More teens seek for long acting and reversible contraceptives to avoid dropping out of school

migori

In a village, 30 kilometers away from Migori town, a mother and her daughter of 15 years walks into a dispensary for family planning services.
Benta Aoko, a housewife and mother of eleven children visits Kopanga Dispensary after getting word from Huduma Poa Community Health Worker that there is a health event offering reproductive health services.
Benta’s worry is not only her expanding family but her 15 year old daughter who she believes is sexually active and may end up with a pregnancy.
“My daughter is in class seven and I would not like her to drop out of school, please talk to her,” she appeals.
The Daughter-Immaculate Achieng is the second born of eleven children while the first born, a boy aged 17, had dropped out of primary school.
The nurse counsels Benta who settles on a non-hormonal IUCD for birth control saying that she likes the fact that it can help her avoid pregnancy for over 10 years.
The daughter while having a separate session with the nurse confesses that she has a boyfriend having a sexual relationship.
Immaculate and her boyfriend who is also a student haven’t been using any contraceptive.
She says, she knows of friends who use injectable contraceptives but she has never tried it herself. “Some girls around here go for Depo but I haven’t tried it,” she acknowledges.
After undergoing a pregnancy test and counseling on sexual reproductive health, Immaculate also chose an IUCD as her preferred method of contraception.

gau and client

“I am happy because I know I will give birth only when I want and I thank the nurse for talking to the girl,” Benta beams.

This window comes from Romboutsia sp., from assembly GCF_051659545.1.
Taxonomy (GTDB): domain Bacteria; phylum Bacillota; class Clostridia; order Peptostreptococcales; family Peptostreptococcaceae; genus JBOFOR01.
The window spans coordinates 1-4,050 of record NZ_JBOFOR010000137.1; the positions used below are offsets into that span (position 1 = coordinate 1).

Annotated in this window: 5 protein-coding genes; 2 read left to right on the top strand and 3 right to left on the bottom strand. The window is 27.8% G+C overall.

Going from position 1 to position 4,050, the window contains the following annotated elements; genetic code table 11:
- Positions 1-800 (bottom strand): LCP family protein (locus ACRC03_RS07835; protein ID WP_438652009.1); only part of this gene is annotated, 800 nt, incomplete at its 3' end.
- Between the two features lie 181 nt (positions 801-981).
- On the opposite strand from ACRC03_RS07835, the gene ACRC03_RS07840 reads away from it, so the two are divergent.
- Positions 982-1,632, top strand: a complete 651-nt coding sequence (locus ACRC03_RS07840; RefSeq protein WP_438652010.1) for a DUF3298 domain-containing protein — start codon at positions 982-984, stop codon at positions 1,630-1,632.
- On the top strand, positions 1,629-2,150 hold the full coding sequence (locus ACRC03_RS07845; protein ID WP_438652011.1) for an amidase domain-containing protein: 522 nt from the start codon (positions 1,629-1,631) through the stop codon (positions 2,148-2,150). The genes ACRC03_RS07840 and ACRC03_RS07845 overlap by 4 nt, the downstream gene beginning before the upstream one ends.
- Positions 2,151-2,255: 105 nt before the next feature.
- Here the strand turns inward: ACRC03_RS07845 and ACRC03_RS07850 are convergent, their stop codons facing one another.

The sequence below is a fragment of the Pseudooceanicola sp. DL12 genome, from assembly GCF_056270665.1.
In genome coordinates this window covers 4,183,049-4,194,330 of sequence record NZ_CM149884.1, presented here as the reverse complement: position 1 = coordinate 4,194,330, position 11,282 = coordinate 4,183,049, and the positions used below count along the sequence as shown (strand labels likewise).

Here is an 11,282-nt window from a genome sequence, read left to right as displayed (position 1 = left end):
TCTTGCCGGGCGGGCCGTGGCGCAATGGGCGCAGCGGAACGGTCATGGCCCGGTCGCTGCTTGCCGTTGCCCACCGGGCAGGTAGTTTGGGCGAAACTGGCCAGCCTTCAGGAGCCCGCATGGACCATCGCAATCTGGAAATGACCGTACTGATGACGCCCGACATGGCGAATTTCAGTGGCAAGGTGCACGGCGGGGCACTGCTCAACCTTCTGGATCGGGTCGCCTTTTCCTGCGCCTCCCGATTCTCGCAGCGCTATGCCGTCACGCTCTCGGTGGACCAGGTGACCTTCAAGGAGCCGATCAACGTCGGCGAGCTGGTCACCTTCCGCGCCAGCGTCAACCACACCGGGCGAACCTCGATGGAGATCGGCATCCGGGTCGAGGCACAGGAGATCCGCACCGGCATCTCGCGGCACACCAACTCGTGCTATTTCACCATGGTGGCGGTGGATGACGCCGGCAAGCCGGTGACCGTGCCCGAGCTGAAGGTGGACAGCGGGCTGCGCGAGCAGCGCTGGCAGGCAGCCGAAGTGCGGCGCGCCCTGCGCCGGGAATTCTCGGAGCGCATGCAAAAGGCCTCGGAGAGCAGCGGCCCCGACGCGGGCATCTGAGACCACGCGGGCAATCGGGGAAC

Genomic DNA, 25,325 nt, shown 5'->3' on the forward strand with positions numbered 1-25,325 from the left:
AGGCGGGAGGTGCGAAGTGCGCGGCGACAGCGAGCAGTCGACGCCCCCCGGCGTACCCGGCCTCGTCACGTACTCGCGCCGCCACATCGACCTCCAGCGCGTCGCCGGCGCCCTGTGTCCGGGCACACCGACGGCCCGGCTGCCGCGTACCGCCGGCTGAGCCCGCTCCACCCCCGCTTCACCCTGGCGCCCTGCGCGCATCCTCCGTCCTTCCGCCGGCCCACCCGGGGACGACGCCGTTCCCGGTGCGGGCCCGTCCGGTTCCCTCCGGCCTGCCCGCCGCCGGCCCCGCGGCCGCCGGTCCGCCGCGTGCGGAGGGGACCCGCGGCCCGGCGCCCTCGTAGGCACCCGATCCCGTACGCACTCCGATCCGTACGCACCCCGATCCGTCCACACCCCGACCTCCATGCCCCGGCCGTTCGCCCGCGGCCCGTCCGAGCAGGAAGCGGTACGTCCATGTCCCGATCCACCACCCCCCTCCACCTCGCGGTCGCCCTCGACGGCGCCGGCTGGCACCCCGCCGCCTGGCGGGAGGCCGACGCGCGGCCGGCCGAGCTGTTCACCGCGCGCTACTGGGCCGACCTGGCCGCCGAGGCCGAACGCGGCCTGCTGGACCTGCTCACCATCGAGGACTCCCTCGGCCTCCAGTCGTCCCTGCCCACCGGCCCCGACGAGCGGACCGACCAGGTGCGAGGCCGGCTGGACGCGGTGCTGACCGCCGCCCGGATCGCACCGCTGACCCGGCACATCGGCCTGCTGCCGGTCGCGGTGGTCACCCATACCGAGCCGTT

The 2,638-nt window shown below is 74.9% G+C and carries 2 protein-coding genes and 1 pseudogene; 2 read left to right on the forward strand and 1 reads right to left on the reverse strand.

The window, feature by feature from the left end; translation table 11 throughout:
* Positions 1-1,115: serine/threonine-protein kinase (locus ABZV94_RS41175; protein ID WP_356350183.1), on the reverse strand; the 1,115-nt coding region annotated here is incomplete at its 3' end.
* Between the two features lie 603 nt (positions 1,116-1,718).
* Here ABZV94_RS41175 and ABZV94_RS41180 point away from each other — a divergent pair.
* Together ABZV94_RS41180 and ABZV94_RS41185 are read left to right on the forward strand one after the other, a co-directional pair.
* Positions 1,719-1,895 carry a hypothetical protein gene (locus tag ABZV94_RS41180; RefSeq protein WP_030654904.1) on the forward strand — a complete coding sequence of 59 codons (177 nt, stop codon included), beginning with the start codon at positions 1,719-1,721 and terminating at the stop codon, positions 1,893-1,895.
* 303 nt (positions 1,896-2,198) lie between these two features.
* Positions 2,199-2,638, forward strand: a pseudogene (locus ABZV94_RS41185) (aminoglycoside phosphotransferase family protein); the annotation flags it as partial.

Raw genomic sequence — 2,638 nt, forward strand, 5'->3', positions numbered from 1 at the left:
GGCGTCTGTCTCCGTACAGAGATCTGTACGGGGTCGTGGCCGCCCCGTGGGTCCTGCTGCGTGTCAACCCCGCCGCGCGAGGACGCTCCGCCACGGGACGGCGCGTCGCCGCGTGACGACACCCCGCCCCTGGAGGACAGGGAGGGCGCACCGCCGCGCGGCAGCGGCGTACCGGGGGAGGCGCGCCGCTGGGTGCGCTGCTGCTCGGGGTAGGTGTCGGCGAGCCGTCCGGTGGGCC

She however, expresses fears that her husband would not be pleased to find out that their daughter is on birth control.
Elsewhere in Siaya County, 16 year old Consolata Adhiambo walks into Ngiya Dispensary purposely to get a contraceptive. Like her counterpart in Migori County, she has ever had that talk with her mother regarding early pregnancies.
Consolata Adhiambo is a form two student and says she has seen a number of her peers drop out of school never to resume again due to pregnancies. She does not want to go down that path. She wants to complete her studies uninterrupted and one day become a teacher though she has a boyfriend.
She tells me that her mother has always insisted that prevention is better than cure and advised her to come to the dispensary and seek for a birth control method. 38
Consolata is lucky because on the particular date, a team of health providers from an indigenous NGO, Kisumu Medical and Education Trust had come to the Dispensary to support provision of family health services and reproductive health education.
She was attended and chose on an implanon to prevent her from conceiving for 3 years.
According to the 2008-2009 KDHS data, 42% of women aged 15-19 years in Migori County have begun childbearing while at least one in ten (10 per cent) women aged 15-49 years have had a live birth before age of 15 in Siaya County.
Each year worldwide, an estimated 13 million births take place among young women between the ages of 15 to 19. In Kenya every year up to 13,000 girls leave school due to pregnancy. In fact, teenage pregnancy is one of the reasons why girls leave school in many parts of this country.

By Emmanuel Oyier,

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